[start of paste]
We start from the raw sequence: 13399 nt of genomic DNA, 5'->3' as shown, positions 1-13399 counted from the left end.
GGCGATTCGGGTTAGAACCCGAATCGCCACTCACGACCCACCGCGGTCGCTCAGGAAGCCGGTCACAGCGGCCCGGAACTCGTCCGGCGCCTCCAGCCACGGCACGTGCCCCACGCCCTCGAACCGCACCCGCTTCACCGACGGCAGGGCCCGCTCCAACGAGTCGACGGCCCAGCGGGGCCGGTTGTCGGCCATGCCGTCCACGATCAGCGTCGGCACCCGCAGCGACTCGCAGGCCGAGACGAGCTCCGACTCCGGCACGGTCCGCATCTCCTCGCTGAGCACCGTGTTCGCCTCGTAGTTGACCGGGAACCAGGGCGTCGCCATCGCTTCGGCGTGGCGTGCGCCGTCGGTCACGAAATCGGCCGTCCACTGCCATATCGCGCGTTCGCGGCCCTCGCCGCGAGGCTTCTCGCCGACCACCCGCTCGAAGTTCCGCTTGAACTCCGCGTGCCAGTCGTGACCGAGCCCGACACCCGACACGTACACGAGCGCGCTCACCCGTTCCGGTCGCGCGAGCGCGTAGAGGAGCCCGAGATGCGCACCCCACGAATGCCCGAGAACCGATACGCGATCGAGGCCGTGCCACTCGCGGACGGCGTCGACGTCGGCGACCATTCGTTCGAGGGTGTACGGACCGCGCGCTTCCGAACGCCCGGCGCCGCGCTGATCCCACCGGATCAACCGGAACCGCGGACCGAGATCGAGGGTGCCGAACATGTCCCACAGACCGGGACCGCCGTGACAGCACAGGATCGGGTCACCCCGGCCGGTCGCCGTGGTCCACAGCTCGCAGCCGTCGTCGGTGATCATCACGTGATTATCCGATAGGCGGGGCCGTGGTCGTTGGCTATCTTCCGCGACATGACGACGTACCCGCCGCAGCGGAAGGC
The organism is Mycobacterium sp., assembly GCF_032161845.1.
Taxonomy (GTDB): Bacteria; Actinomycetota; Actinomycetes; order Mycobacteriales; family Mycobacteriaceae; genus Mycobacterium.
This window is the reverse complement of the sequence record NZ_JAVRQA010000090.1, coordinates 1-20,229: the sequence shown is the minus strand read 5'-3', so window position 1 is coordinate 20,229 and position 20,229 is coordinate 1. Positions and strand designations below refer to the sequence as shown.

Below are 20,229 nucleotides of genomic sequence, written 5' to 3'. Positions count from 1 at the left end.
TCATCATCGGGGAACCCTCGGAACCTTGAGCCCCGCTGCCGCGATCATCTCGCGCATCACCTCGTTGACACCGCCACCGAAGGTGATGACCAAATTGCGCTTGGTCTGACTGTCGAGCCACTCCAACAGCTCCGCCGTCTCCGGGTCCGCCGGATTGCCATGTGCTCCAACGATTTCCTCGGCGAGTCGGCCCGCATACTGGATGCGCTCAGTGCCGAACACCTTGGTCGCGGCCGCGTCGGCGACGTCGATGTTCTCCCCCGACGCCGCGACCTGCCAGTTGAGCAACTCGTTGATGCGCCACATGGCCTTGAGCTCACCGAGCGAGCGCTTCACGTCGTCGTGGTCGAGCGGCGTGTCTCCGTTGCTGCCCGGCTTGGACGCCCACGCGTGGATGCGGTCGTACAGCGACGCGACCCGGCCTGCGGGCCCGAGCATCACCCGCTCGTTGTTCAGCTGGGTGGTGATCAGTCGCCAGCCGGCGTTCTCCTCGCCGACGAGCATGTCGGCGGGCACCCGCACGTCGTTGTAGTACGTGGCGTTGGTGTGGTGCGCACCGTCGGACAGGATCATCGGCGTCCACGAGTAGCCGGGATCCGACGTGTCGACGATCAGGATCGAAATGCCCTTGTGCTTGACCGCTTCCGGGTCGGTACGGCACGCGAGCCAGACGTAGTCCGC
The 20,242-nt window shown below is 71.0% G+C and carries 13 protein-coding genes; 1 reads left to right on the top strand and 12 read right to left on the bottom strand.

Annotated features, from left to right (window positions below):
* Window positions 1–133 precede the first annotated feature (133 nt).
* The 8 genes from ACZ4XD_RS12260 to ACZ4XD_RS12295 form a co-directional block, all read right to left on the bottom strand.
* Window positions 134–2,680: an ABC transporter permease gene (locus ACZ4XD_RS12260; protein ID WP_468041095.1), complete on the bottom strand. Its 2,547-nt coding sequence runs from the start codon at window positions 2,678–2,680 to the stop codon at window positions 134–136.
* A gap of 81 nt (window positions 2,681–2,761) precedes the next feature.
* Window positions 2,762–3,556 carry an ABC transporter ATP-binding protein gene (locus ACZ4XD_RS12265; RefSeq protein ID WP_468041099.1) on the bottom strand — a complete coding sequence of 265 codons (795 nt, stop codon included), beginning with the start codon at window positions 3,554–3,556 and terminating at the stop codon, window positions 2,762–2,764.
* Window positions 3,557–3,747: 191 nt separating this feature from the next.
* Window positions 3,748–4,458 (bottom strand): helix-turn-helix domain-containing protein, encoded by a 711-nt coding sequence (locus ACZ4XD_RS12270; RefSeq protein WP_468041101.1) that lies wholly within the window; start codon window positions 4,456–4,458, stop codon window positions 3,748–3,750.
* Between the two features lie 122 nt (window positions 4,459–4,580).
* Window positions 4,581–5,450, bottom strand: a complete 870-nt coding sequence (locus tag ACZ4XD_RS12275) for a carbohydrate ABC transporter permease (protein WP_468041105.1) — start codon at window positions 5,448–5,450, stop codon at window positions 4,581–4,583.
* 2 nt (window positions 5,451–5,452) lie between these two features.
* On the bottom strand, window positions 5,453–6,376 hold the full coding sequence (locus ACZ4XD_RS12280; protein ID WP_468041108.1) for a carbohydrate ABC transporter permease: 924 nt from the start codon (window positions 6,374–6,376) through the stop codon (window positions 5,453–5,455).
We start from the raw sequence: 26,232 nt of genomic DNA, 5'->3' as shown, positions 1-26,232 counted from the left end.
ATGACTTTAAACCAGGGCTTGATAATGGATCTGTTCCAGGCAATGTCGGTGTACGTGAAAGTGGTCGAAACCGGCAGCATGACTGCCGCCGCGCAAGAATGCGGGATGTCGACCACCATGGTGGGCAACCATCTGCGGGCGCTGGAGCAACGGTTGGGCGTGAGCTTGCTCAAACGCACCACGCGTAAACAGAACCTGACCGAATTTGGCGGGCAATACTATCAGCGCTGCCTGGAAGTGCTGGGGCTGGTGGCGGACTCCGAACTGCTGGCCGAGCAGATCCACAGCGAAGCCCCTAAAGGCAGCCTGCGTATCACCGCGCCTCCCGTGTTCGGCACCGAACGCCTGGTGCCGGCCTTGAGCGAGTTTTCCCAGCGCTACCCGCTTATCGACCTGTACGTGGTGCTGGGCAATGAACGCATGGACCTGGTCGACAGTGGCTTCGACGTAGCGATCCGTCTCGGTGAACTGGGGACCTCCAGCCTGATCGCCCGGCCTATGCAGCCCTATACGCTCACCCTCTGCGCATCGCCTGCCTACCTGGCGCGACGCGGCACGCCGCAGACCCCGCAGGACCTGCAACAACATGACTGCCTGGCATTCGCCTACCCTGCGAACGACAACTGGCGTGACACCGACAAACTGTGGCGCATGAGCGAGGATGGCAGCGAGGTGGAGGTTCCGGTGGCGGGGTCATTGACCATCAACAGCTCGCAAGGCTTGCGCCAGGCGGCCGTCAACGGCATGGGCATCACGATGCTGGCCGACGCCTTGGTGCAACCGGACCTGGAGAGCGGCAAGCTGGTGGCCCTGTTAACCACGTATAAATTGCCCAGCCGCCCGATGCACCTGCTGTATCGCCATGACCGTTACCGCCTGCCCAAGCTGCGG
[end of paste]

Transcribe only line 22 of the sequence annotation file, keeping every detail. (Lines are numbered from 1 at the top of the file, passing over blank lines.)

ATGACTTTAAACCAGGGCTTGATAATGGATCTGTTCCAGGCAATGTCGGTGTACGTGAAAGTGGTCGAAACCGGCAGCATGACTGCCGCCGCGCAAGAATGCGGGATGTCGACCACCATGGTGGGCAACCATCTGCGGGCGCTGGAGCAACGGTTGGGCGTGAGCTTGCTCAAACGCACCACGCGTAAACAGAACCTGACCGAATTTGGCGGGCAATACTATCAGCGCTGCCTGGAAGTGCTGGGGCTGGTGGCGGACTCCGAACTGCTGGCCGAGCAGATCCACAGCGAAGCCCCTAAAGGCAGCCTGCGTATCACCGCGCCTCCCGTGTTCGGCACCGAACGCCTGGTGCCGGCCTTGAGCGAGTTTTCCCAGCGCTACCCGCTTATCGACCTGTACGTGGTGCTGGGCAATGAACGCATGGACCTGGTCGACAGTGGCTTCGACGTAGCGATCCGTCTCGGTGAACTGGGGACCTCCAGCCTGATCGCCCGGCCTATGCAGCCCTATACGCTCACCCTCTGCGCATCGCCTGCCTACCTGGCGCGACGCGGCACGCCGCAGACCCCGCAGGACCTGCAACAACATGACTGCCTGGCATTCGCCTACCCTGCGAACGACAACTGGCGTGACACCGACAAACTGTGGCGCATGAGCGAGGATGGCAGCGAGGTGGAGGTTCCGGTGGCGGGGTCATTGACCATCAACAGCTCGCAAGGCTTGCGCCAGGCGGCCGTCAACGGCATGGGCATCACGATGCTGGCCGACGCCTTGGTGCAACCGGACCTGGAGAGCGGCAAGCTGGTGGCCCTGTTAACCACGTATAAATTGCCCAGCCGCCCGATGCACCTGCTGTATCGCCATGACCGTTACCGCCTGCCCAAGCTGCGG